1860 – Robert FitzRoy uses the new telegraph system to gather daily observations from across England and produces the first synoptic charts. He also coined the term "weather forecast" and his were the first ever daily weather forecasts to be published in this year.
– After establishment in 1849, 500 U.S. telegraph stations are now making weather observations and submitting them back to the Smithsonian Institution. The observations are later interrupted by the American Civil War.
1865 – Josef Loschmidt applies Maxwell's theory to estimate the number-density of molecules in gases, given observed gas viscosities.
– Manila Observatory founded in the Philippines.
1870 – The US Weather Bureau is founded. Data recorded in several Midwestern cities such as Chicago begins.
1870 – Benito Viñes becomes the head of the Meteorological Observatory at Belen in Havana, Cuba. He develops the first observing network in Cuba and creates some of the first hurricane-related forecasts.
1872 – The "Oficina Meteorológica Argentina" (today "Argentinean National Weather Service") is founded.
1880 – Philip Weilbach, secretary and librarian at the Art Academy in Copenhagen proposes and has accepted by the permanent committee of the International Meteorological Organization (IMO), a forerunner of the present-day World Meteorological Organization (WMO), the designation of a new free-convective vertical or multi-étage genus type, cumulonimbus (heaped rain cloud). It would be distinct from cumulus and nimbus and identifiable by its often very complex structure (frequently including a cirriform top and what are now recognized as multiple accessory clouds), and its ability to produce thunder. With this addition, a canon of ten tropospheric cloud genera is established that comes to be officially and universally accepted. Howard's cumulostratus is not included as a distinct type, having effectively been reclassified into its component cumuliform and stratiform genus types already included in the new canon.
1881 – Finnish Meteorological Central Office was formed from part of Magnetic Observatory of Helsinki University.
– Otto Jesse reveals the discovery and identification of the first clouds known to form above the troposphere. He proposes the name noctilucent which is Latin for night shining. Because of the extremely high altitudes of these clouds in what is now known to be the mesosphere, they can become illuminated by the a sun's rays when the sky is nearly dark after sunset and before sunrise.
1892 – William Henry Dines invented another kind of anemometer, called the pressure-tube (Dines) anemometer. His device measured the difference in pressure arising from wind blowing in a tube versus that blowing across the tube.
– The first mention of the term "El Niño" to refer to climate occurs when Captain Camilo Carrilo told the Geographical society congress in Lima that Peruvian sailors named the warm northerly current "El Niño" because it was most noticeable around Christmas.
– H.H. Clayton proposes formalizing the division of clouds by their physical structures into cirriform, stratiform, "flocciform" (stratocumuliform) and cumuliform. With the later addition of cumulonimbiform, the idea eventually finds favor as an aid in the analysis of satellite cloud images.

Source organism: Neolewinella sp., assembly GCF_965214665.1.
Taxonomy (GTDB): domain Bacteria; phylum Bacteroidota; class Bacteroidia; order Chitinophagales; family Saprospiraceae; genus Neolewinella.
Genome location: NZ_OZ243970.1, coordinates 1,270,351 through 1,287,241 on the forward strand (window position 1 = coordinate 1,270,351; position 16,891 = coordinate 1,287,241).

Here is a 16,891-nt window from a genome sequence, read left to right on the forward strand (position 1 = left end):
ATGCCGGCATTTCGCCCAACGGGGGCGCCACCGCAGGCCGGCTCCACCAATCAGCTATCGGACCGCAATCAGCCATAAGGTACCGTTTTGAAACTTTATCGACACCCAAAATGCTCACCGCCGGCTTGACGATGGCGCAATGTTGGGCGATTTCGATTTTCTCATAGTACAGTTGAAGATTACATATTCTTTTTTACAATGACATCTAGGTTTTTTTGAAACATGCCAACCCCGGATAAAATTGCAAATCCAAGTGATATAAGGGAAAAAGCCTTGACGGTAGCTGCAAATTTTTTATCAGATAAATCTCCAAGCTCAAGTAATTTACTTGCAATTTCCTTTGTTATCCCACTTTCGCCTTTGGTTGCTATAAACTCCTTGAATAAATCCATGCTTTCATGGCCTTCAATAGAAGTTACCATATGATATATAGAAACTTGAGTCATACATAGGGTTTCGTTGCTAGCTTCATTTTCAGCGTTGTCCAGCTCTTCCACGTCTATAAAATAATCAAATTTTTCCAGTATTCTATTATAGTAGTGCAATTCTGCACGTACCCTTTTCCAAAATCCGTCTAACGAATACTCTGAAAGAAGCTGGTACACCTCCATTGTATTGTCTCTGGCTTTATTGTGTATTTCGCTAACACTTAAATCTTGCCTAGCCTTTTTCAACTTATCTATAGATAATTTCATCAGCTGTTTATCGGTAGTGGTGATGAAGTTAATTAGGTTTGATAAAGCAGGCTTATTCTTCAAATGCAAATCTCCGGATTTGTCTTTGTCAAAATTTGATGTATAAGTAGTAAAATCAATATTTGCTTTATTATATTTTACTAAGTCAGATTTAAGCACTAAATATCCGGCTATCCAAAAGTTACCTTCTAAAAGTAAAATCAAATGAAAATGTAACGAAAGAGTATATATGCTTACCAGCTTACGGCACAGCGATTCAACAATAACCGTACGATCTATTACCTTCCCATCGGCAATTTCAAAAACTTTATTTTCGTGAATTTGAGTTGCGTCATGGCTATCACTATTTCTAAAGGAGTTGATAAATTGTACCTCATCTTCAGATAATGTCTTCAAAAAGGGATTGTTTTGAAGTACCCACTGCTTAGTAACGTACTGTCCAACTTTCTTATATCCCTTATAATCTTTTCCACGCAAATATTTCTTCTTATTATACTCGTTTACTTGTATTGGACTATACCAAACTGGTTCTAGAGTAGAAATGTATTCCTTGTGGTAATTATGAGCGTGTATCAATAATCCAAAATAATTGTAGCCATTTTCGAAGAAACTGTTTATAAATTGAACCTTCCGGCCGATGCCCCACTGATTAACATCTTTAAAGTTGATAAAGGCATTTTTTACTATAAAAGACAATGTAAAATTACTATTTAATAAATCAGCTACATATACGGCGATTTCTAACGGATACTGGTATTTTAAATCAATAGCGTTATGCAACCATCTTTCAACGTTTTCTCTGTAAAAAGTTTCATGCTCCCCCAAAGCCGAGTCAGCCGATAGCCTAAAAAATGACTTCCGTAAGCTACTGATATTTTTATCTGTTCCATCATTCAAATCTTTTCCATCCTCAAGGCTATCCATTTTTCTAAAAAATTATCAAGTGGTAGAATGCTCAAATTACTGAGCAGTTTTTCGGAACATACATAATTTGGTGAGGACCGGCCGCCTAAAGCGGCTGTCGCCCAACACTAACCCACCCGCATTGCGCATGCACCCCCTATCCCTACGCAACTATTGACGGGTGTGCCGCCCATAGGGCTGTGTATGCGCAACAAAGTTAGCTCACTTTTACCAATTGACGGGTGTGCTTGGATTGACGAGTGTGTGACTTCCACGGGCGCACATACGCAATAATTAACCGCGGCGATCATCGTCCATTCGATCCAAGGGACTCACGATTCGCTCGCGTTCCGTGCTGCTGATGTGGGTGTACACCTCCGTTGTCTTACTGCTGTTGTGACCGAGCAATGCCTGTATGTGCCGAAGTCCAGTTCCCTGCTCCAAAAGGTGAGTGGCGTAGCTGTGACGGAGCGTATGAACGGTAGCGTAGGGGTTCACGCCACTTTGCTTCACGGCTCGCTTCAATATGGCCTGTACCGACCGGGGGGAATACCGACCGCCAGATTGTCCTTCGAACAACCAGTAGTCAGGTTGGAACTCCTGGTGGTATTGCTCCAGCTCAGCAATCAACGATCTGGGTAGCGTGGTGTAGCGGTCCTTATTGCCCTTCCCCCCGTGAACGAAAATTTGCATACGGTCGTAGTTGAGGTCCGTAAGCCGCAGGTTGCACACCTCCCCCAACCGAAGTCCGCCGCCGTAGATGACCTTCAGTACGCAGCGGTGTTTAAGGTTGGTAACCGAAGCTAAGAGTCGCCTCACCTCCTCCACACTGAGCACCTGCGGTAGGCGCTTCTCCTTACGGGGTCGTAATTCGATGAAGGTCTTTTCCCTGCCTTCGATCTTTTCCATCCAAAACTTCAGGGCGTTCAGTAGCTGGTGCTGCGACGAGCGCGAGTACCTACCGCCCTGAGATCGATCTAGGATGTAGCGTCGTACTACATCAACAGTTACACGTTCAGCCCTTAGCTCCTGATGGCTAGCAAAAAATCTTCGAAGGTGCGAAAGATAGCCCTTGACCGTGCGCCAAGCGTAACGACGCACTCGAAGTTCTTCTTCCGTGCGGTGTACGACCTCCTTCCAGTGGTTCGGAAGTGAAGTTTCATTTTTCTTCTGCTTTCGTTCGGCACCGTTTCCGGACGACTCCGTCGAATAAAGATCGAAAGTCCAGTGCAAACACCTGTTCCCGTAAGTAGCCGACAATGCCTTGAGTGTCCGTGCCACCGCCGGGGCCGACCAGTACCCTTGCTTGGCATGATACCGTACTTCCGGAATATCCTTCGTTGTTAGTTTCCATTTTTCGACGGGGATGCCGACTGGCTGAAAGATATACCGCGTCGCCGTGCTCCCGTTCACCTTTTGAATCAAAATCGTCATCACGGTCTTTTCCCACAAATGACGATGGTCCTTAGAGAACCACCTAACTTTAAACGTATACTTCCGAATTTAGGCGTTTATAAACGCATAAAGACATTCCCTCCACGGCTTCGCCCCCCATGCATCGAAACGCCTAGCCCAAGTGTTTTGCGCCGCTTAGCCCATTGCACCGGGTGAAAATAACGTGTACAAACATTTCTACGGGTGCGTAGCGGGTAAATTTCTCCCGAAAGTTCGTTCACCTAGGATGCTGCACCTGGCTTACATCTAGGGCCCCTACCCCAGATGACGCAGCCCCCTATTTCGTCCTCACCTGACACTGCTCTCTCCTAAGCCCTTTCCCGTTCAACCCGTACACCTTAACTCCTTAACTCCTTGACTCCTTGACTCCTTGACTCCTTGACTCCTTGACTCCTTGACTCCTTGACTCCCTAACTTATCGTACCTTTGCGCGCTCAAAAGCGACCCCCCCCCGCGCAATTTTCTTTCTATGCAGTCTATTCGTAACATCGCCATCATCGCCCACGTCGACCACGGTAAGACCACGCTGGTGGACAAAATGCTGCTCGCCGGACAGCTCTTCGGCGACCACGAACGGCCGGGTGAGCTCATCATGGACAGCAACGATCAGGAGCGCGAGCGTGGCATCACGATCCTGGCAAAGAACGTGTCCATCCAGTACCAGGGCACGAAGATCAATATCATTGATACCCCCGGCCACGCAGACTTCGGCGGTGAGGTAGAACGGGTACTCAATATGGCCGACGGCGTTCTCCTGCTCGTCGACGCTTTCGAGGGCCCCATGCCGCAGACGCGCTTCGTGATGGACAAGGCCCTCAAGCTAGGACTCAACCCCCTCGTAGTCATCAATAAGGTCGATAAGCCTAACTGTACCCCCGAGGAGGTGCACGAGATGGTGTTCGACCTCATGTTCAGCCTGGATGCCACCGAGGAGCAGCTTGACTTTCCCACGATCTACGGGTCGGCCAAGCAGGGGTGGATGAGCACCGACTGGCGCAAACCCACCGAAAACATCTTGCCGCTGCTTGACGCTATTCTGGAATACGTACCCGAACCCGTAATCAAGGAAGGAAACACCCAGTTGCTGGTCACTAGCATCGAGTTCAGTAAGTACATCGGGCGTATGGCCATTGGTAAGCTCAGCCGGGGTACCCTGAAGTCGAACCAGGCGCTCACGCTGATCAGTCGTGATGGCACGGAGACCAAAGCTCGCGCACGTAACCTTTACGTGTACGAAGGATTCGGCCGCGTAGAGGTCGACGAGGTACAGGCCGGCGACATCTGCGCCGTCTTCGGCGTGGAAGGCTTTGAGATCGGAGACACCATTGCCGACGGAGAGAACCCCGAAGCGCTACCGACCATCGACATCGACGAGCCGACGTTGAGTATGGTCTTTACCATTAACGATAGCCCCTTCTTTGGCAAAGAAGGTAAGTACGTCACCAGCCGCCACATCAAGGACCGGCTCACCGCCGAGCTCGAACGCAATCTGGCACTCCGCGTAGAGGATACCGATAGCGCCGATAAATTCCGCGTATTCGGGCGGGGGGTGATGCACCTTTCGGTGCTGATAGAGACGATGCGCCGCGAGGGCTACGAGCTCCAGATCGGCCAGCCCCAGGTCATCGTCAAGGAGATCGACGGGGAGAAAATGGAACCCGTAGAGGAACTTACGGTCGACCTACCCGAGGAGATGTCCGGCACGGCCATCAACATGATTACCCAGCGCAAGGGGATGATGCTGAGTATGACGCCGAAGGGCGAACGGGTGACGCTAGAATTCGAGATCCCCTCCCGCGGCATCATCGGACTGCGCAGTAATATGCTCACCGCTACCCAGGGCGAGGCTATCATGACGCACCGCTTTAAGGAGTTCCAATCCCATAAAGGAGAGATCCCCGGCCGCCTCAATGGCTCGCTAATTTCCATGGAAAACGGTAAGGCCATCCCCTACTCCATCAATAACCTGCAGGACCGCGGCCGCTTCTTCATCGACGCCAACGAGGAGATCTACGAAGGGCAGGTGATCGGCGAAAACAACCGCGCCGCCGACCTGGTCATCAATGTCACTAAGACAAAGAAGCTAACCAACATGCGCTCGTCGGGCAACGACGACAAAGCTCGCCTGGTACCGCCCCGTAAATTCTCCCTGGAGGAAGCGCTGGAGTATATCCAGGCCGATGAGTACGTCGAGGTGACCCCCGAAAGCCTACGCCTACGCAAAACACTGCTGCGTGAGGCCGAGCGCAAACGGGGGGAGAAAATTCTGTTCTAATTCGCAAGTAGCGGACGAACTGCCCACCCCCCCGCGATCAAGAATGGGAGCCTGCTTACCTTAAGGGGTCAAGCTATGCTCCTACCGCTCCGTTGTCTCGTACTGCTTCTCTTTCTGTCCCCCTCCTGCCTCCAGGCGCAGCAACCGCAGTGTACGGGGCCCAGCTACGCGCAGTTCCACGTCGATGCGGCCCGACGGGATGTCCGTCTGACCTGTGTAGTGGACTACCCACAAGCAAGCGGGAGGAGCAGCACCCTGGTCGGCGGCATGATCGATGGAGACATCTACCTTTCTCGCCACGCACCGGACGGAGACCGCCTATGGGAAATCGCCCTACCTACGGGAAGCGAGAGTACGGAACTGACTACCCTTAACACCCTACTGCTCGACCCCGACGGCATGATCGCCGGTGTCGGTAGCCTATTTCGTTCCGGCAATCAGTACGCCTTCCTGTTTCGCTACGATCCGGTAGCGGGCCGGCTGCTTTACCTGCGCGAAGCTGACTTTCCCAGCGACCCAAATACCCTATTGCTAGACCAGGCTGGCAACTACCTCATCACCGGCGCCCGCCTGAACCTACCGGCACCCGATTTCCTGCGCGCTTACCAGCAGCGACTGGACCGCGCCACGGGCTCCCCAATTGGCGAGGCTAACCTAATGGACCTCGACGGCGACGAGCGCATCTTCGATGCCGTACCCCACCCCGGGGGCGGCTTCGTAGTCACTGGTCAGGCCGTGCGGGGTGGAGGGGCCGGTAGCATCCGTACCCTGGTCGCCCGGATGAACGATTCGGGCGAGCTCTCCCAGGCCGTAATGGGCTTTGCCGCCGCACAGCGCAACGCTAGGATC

1898 – US Weather Bureau established a hurricane warning network at Kingston, Jamaica.
1919 – Norwegian cyclone model introduced for the first time in meteorological literature. Marks a revolution in the way the atmosphere is conceived and immediately starts leading to improved forecasts.
1930, January 30 – Pavel Molchanov invents and launches the first radiosonde. Named "271120", it was released 13:44 Moscow Time in Pavlovsk, USSR from the Main Geophysical Observatory, reached a height of 7.8 kilometers measuring temperature there (−40.7 °C) and sent the first aerological message to the Leningrad Weather Bureau and Moscow Central Forecast Institute.
1932 – A further modification of Luke Howard's cloud classification system comes when an IMC commission for the study of clouds puts forward a refined and more restricted definition of the genus nimbus which is effectively reclassified as a stratiform cloud type. It is renamed nimbostratus (flattened or spread out rain cloud) and published with the new name in the 1932 edition of the International Atlas of Clouds and of States of the Sky. This leaves cumulonimbus as the only nimbiform type as indicated by its root-name.
1935 – IMO decides on the 30 years normal period (1900–1930) to describe the climate.
1937 – The U.S. Army Air Forces Weather Service was established (redesignated in 1946 as AWS-Air Weather Service).
1941 – Pulsed radar network is implemented in England during World War II. Generally during the war, operators started noticing echoes from weather elements such as rain and snow.
1943 – 10 years after flying into the Washington Hoover Airport on mainly instruments during the August 1933 Chesapeake-Potomac hurricane, J. B. Duckworth flies his airplane into a Gulf hurricane off the coast of Texas, proving to the military and meteorological community the utility of weather reconnaissance.
1944 – The Great Atlantic Hurricane is caught on radar near the Mid-Atlantic coast, the first such picture noted from the United States.